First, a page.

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Ronald Reagan agreed to fire Federal Aviation Administrator Langhorne...

By PATRICIA KOZA

WASHINGTON -- Ronald Reagan agreed to fire Federal Aviation Administrator Langhorne Bond and increase traffic controllers' salaries in return for their union's endorsement of his presidency, according to a document submitted to Congress Friday.

Democratic Reps. Allen Ertel of Pennsylvania and Buddy Roemer of Louisiana urged that the document be turned over to the Justice Department, the House Judiciary Committee or possibly a special prosecutor on grounds it is illegal to trade an endorsement for the firing of someone.

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The memorandum of understanding, dated Oct. 20, 1980, is from John Leighton, general counsel of the Professional Air Traffic Controllers Organization, to Michael Balzano, Reagan's labor adviser during the campaign.

The memorandum said PATCO had agreed to endorse Reagan.

'As evidence of that understanding, Governor Reagan -- through you, Bob Garrick and other agents -- has agreed that the following will take place after the governor is elected to the presidency,' the memorandum said.

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Among the listed items was one that Reagan had agreed 'the present administrator of the Federal Aviation Administration will be replaced by a competent administrator.'

Another item was 'increase pay of air traffic controllers.'

Bond resigned Jan. 20 -- Inauguration Day -- and it was immediately accepted by the new administration. The White House spokeswoman said they had no record of such a memorandum, noting they don't keep copies of documents from the transition period unless they were signed by Reagan.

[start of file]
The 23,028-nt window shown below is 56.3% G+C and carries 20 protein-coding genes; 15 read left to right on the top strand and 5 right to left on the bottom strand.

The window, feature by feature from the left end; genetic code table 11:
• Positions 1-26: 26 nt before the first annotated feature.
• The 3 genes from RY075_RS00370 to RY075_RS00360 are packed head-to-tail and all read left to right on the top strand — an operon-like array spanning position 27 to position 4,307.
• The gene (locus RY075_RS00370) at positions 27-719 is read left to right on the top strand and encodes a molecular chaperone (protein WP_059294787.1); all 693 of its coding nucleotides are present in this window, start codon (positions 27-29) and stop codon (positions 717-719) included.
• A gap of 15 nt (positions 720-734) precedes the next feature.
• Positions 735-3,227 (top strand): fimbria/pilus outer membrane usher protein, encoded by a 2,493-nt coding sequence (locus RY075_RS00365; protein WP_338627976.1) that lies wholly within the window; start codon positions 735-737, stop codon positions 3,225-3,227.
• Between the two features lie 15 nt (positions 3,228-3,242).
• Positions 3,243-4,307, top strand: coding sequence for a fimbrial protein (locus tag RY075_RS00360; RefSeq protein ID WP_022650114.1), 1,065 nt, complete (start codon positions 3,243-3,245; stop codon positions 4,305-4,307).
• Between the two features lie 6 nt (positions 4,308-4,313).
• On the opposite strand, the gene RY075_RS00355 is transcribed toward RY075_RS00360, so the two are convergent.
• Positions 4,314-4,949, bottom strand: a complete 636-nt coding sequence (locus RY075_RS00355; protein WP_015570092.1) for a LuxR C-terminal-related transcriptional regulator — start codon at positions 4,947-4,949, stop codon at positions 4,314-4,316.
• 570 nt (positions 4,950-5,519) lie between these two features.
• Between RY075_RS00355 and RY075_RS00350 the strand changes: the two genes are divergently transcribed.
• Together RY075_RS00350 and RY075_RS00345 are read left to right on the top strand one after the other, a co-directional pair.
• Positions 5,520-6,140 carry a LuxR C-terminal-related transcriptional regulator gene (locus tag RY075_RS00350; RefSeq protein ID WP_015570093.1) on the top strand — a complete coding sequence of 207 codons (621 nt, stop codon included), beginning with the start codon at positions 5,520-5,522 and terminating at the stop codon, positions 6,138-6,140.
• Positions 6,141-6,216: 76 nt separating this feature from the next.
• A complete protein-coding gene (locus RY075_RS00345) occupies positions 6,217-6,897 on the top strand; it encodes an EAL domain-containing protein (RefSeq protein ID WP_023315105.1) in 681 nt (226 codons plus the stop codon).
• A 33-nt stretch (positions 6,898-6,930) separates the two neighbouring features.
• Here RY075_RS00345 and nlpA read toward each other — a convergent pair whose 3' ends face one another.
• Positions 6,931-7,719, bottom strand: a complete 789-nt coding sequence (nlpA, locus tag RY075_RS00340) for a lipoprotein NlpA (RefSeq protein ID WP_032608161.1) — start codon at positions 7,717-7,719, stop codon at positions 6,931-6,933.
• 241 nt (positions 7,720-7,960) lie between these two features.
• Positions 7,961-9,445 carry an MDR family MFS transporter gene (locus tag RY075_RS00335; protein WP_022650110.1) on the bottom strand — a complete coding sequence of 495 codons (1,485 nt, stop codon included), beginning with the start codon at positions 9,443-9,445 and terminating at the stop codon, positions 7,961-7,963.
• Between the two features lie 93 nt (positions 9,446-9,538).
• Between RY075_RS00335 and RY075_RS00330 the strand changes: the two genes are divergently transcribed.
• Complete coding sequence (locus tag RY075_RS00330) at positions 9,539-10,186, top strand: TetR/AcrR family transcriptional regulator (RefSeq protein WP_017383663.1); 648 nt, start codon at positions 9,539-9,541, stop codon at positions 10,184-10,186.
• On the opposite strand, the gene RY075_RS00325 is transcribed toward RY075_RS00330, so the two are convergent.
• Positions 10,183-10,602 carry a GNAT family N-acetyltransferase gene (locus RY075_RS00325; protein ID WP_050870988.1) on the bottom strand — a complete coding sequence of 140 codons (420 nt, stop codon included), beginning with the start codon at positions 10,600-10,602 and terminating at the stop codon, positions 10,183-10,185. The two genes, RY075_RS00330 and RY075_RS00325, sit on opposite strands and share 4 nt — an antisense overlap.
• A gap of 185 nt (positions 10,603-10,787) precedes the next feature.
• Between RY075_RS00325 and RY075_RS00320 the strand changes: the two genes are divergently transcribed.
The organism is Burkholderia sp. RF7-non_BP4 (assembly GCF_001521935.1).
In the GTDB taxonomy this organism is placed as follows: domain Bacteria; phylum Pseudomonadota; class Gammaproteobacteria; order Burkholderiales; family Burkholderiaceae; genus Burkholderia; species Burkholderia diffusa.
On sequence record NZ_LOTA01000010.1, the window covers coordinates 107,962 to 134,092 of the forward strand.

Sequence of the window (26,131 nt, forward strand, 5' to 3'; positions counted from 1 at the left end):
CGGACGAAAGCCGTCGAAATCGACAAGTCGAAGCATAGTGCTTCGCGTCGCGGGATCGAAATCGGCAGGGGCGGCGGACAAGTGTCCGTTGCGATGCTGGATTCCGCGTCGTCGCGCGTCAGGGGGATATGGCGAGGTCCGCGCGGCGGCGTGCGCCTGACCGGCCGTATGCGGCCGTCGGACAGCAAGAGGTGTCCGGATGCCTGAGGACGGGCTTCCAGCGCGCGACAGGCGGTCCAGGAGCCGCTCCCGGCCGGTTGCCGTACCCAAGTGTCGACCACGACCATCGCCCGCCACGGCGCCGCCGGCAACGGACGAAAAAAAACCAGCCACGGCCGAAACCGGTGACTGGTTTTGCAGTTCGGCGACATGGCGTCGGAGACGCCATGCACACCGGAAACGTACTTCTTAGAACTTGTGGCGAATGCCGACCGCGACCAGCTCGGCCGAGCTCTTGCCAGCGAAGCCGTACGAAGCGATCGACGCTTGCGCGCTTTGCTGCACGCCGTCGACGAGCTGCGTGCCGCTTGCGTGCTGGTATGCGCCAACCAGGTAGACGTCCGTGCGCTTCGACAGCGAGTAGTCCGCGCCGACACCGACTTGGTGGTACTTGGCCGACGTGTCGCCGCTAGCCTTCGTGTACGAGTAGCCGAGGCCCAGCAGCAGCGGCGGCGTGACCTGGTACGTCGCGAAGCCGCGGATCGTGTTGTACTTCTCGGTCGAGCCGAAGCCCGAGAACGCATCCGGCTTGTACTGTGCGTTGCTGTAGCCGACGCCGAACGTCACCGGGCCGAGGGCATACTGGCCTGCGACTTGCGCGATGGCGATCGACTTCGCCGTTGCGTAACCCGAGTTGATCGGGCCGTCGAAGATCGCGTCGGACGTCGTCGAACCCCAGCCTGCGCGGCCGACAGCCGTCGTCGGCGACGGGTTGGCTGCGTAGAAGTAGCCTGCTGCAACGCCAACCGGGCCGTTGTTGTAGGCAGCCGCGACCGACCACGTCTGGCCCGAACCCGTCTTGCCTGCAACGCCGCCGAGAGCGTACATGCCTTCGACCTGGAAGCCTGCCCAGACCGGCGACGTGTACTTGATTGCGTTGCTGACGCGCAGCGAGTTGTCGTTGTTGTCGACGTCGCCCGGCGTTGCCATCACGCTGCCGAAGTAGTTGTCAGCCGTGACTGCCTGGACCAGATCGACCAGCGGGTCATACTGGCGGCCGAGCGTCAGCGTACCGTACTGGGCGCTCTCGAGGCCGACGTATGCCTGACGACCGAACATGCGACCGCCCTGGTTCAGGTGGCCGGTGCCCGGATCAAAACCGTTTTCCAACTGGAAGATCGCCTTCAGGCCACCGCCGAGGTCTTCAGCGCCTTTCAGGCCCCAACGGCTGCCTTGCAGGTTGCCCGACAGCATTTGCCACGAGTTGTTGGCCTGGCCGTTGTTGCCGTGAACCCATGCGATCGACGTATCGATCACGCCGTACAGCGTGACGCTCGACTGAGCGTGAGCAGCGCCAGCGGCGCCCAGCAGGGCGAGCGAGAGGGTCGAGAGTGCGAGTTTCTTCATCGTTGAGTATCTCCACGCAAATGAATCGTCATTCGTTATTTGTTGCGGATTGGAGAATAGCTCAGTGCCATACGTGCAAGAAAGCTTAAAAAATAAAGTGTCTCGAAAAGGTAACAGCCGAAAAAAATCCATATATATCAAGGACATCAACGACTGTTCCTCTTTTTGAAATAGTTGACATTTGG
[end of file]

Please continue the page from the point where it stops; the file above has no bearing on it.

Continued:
Rep. Elliott Levitas, D-Ga., chairman of the House Public Works and Transportation's Investigations and Oversight Subcommittee, which received the letter, said he would take the suggestions by Ertel and Roemer about the memo under advisement.

The subcommittee also received a copy of a letter from Reagan to Robert Poli, president of PATCO, also dated Oct. 20, 1980.

'I have been thorougly briefed by members of my staff as to the deplorable state of our nation's air traffic control system,' Reagan's letter said.

'They have told me that too few people working unreasonable hours with obsolete equipment has placed the nation's air travelers in unwarranted danger. In an area so clearly related to public safety, the Carter admininstration has failed to act responsibly.

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'You can rest assured that if I am elected president, I will take whatever steps are necessary to provide our air traffic controllers with the most modern equipment available and to adjust staff levels and work days so that they are commensurate with achieving a maximum degree of public safety.'

The White House spokeswoman confirmed the contents of the Reagan letter, and said the recent proposal made to PATCO by the Department of Transportation 'is a fair package and meets their needs.'

'What we are doing now satisfactorily portrays what Reagan wrote in his original letter,' the spokeswoman said.

The Reagan letter went on to say:

'As in all other areas of the federal government where the president has the power of appointment, I fully intend to appoint highly qualified individuals who could work harmoniously with the Congress and the employees of the government agency that they oversee.

'I pledge to you that my administration will work very closely with you to bring about a spirit of cooperation between the president and air traffic controllers. Such harmony can and must exist if we are to restore the people's confidence in their government.'

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